Institute for War and Peace Reporting | Giving Voice, Driving Change
Boycott Worked, Sunni Clerics Say
The leading Sunni religious body in Iraq, the Association of Muslim Scholars, has said the January 30 lacked legitimacy because large number of Sunnis followed the clerics’ calls for a boycott.
Although official turnout figures and a region-by-region breakdown have yet to be released, initial reports show that Shia and Kurds came out to vote in large numbers, while fewer Sunnis showed up. An estimated eight million Iraqis participated in the election, implying a turnout of around 60 per cent.
Ahead of the election, the Association of Muslim Scholars called on followers to boycott the polls, saying a vote could not be legitimate as long as there was a foreign troop presence in Iraq.
Many in the Sunni community clearly heeded the call, while others living in the more dangerous parts of Iraq have told IWPR they were unable to vote because they were too scared to go out.
Sunnis make up perhaps 20 per cent of Iraq’s population, but members of the community held positions of power for decades, before and during the rule of Saddam Hussein, himself a Sunni.
In a statement released on February 2, the Muslim scholars said that because so many people refused to take part, a new administration that emerged from it would not have a mandate to draft a constitution. The task of writing the document falls to the 275-member National Assembly.
"We make it clear to the United Nations and the international community that they must not get involved in granting legitimacy to this election, because such a move will open the gates of evil," said the clerics’ statement.
After the election, senior Iraq political figures repeated promises to draw Sunni groups into the decision-making process. Veteran politician Adnan Pachachi, himself a Sunni, said he wanted parties that boycotted the election to be involved in writing the constitution.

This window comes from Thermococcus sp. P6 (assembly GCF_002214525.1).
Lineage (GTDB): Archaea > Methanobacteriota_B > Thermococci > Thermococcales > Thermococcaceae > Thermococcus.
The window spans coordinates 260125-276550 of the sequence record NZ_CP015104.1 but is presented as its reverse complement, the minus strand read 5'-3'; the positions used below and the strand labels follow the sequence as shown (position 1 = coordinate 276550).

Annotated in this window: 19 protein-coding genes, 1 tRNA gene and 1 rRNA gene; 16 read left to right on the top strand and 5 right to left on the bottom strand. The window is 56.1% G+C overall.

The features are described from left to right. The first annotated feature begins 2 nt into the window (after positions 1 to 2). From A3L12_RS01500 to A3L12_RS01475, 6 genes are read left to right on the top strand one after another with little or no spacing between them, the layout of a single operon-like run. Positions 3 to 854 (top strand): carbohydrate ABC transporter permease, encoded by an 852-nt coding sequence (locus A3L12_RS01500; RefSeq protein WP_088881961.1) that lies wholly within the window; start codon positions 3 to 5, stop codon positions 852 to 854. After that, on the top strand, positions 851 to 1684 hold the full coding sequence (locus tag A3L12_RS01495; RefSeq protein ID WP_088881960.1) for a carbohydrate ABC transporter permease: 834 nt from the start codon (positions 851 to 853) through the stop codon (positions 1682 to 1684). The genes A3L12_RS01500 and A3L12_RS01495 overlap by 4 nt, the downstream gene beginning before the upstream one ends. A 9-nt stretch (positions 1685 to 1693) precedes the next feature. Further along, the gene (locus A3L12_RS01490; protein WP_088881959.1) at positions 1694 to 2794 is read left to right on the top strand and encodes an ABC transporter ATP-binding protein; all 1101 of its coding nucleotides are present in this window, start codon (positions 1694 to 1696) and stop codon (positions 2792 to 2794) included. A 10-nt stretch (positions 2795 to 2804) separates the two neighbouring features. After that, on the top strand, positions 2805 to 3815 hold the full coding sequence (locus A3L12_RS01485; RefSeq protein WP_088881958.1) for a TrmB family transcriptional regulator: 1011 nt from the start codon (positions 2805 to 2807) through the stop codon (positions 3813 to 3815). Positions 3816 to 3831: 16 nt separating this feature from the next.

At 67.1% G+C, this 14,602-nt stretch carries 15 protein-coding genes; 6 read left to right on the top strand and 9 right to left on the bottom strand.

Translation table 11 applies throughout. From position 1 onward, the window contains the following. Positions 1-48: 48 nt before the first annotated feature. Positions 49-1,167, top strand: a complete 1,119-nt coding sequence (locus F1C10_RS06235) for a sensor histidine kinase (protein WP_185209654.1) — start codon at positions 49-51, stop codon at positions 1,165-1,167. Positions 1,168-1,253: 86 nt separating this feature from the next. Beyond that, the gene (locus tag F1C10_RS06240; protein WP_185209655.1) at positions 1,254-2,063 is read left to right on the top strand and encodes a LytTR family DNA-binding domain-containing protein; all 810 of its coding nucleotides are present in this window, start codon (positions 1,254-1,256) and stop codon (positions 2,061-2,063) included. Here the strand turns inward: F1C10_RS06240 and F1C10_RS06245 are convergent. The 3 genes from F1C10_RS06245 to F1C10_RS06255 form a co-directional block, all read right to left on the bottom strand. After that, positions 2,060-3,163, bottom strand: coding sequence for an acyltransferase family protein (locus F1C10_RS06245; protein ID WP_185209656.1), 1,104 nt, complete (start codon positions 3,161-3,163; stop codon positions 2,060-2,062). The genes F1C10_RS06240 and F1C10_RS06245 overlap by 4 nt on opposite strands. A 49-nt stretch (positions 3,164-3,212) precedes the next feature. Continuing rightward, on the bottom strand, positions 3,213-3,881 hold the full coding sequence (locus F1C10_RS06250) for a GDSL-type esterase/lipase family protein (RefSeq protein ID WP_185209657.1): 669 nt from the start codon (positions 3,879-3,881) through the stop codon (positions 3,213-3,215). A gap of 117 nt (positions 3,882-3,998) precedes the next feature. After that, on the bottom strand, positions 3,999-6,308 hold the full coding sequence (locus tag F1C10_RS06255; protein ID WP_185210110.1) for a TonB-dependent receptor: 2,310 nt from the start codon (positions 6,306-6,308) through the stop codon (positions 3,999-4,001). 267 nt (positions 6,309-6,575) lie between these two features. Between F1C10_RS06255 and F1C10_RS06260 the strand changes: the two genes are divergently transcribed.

It is a view that seems to be shared by many of the Sunnis who chose not to vote.
Sheikh Kamil al-Khalifa, a cleric at the al-Busalam mosque in the southeastern city of Kut, said he had disagreed with holding elections, but he insisted Sunnis will still take part in shaping the future.
“We have had a role in the past, and that role still exists,” he said. “When the new constitution is being drafted, we will have a right to debate it and object to provisions that do not meet the demands of the Iraqi people. We are part of Iraq, so we have the right to reject it [the constitution].”
Sunni cleric Azghir Abbas, also from Kut, did not vote himself, but says he realised that Iraqis really wanted to participate in the elections when he saw the turnout figures and the long queues at the polls.
Abbas said the Sunnis will continue to advocate their agenda, which includes establishing a deadline for the withdrawal of United States-led Coalition troops.
“We need to have a timetable and we will accept nothing less,” he said. “We boycotted the election because we did not get a response to this demand, and we will be able to reject the constitution when it is announced. It is our right.”
Iraqi interim president Ghazi al-Yawar said at a February press conference that US troops were still needed, but there would be a timetable for their withdrawal, although he refused to name a deadline.
“There will be a marked decrease in the number of multinational forces by the end of this year,” said al-Yawar. “A complete withdrawal depends on the strength of Iraqi security and military forces and the eradication of terrorists within Iraq.”
Najm Abdullah, 33, was one of the Kut residents who opted out of the election. But he did observe the big turnout of voters, and he wishes them well.
“Everyone’s got their own opinion, and we are free to hold ours,” he said. “As for us, we are working to have our demands met, and we are not opposing those who voted. Everyone has their own way of getting their demands heard.”
Ziyad al-Ujaily is an IWPR trainee journalist in Iraq.
As coronavirus sweeps the globe, IWPR’s network of local reporters, activists and analysts are examining the economic, social and political impact of this era-defining pandemic.
- Europe & Eurasia
- Latin America
- Middle East & North Africa
- Focus Pages
- Training & Resources
- Print Publications
- IWPR Spotlight